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Cisco Patches Actively Exploited Flaws in Carrier-Grade Routers

Cisco this week released patches for two high-severity vulnerabilities in IOS XR software that have been actively exploited in attacks for over a month.

Cisco this week released patches for two high-severity vulnerabilities in IOS XR software that have been actively exploited in attacks for over a month.

Tracked as CVE-2020-3566 and CVE-2020-3569 and featuring a CVSS score of 8.6, the two flaws were made public in late August, when Cisco revealed that hackers were already targeting them in attacks.

The two issues were identified in the Distance Vector Multicast Routing Protocol (DVMRP) feature of IOS XR and could be exploited without authentication to cause the Internet Group Management Protocol (IGMP) process to exhaust process memory and crash.

The bugs, Cisco explains, exist because IGMP packets are not handled correctly, meaning that crafted IGMP traffic can be sent to the affected devices to trigger them. A successful exploit would immediately crash the IGMP process or cause memory exhaustion, thus impacting the stability of other processes, including those of routing protocols.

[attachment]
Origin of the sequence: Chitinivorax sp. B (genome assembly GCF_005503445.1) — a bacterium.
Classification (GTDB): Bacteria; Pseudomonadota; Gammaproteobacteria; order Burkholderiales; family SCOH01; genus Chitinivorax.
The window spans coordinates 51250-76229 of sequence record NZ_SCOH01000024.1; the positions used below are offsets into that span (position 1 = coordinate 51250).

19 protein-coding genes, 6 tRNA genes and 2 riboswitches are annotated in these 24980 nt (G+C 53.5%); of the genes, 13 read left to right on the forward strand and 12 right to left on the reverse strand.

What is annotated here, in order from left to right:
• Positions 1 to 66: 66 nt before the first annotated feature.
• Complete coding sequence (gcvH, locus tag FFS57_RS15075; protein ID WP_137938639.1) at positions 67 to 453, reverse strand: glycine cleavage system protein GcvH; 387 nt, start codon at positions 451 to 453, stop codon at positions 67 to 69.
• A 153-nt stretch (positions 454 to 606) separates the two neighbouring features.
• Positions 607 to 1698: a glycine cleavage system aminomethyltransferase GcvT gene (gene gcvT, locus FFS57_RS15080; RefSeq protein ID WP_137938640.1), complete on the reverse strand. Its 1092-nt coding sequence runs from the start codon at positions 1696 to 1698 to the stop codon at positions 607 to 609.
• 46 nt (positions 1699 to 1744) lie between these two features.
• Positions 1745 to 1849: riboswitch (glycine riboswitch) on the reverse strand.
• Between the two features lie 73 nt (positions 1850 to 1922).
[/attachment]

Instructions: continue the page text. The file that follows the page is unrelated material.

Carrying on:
“In the case of an immediate IGMP process crash, it is not necessary to manually restart the IGMP process because the system has already performed that action. This automated restart will recover the consumed memory,” the company notes in an advisory.

All Cisco devices running IOS XR are affected, “if an active interface is configured under multicast routing,” and if DVMRP traffic is being received, Cisco explains.

Administrators can use the show igmp interface and show igmp traffic commands to determine whether multicast routing is enabled and whether the device is receiving DVMRP traffic. Furthermore, they can employ rate limiter and access control methods to mitigate the memory exhaustion.

This week, Cisco announced that software updates designed to address these vulnerabilities are available for ASR9K-PX, ASR9K-X64, CRS, and NCS5500 platforms.

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Written By

Ionut Arghire is an international correspondent for SecurityWeek.

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